Yesterday, The Old Man and I went into Falmouth.
Falmouth is not a favourite of mine. I can't help it. My formative teen years were spent at school in Penzance and in and around the bald, bony "toe" of Cornwall - aka West Penwith. And therefore I am naturally distrustful of the lush, riverine bits of Cornwall. Just as the Old Man's family had a very crude term for Penzance, cos they were from nearer Truro. And tis all very local.
I digress. Here we were visiting Falmouth. And, first up, the Tuesday morning market on The Moor. We bought greens and sweet potato from the lady from Twelveheads on the TOP stall, and local-grown and milled flour from the Cornish Mill & Bakehouse stall. Then it's the treat of a mooch around Jam Records in High St, where there's a stock of indie, folk, jazz and world music; some cinema DVDs; and some books. All in a laid-back little place with armchairs and cups of coffee. Browsing the CDs, I found The Carolina Chocolate Drops' "Genuine Negro Jig" (very nice). And on a table in the basement I picked up "The Best American Comics 2006" by Anne Elizabeth Moore & Harvey Pekar. Then I ordered a CD: "The Living Road" by Lhasa.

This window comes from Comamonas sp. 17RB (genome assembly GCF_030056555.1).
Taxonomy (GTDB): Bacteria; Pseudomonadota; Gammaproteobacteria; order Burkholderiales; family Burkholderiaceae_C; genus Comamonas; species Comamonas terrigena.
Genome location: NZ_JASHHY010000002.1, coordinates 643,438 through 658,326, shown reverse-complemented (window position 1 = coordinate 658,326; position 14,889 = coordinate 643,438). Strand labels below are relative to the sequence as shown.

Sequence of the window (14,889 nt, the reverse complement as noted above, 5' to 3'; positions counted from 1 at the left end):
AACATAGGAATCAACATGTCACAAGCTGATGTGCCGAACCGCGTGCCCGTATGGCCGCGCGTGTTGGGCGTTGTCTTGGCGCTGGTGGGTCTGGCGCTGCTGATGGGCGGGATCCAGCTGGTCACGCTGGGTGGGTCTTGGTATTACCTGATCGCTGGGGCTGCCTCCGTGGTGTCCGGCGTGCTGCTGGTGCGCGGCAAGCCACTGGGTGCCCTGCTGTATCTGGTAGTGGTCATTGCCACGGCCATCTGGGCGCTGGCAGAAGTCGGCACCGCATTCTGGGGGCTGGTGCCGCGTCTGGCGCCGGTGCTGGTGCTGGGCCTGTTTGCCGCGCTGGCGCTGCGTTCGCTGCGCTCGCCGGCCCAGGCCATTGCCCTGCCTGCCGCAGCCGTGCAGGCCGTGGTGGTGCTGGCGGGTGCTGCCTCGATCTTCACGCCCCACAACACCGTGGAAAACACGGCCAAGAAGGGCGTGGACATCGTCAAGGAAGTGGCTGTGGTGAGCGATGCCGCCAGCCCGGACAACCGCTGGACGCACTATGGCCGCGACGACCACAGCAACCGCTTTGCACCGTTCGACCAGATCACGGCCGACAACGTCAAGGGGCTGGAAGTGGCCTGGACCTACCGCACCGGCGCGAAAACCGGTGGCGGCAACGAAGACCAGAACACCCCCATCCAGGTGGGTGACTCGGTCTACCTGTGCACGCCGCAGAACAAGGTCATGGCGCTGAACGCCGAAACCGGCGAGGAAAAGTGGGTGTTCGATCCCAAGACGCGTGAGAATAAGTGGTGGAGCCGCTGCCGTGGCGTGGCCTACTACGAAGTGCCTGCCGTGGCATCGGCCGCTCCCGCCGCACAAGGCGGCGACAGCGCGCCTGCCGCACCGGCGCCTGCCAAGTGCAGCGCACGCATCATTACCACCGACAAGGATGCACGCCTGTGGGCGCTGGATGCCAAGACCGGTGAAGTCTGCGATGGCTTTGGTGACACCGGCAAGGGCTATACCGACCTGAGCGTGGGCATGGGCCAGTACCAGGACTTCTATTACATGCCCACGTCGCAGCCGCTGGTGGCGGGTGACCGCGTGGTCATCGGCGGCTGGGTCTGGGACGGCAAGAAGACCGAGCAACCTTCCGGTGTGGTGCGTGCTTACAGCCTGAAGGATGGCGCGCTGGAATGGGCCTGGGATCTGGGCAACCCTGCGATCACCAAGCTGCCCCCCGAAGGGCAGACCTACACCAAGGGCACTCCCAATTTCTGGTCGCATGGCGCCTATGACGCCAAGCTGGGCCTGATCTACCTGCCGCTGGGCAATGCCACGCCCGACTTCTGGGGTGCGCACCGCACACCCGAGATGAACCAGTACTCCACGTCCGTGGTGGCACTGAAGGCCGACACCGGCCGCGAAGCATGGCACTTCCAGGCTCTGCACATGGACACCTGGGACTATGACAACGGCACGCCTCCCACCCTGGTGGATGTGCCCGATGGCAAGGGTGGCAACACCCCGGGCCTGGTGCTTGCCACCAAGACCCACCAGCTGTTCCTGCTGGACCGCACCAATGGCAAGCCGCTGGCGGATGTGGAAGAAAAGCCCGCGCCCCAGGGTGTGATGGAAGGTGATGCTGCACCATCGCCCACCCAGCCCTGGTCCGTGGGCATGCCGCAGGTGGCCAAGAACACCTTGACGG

Because, unless you like to stick to the Top 20 at Tesco or WH Smith, I think you've only got Jam Records as an independent record shop in West Cornwall, or - West Penwith Music, in Penzance. This last shop particularly for classical music - unless you're content with Kathryn Jenkins and Priest - in which case you're probably OK at Tesco and Smiths. And yes, if you want to visit Truro, you've got an HMV.
But I do like to shop as local as possible and to support the small independent shops. And hey - yes - I'll use the Internet as well.
( Crotchet.co.uk is good for classical recordings.)
Anyway, a happy doll, I left Jam Records clutching my music and my comic book. And thinking Comicky thoughts.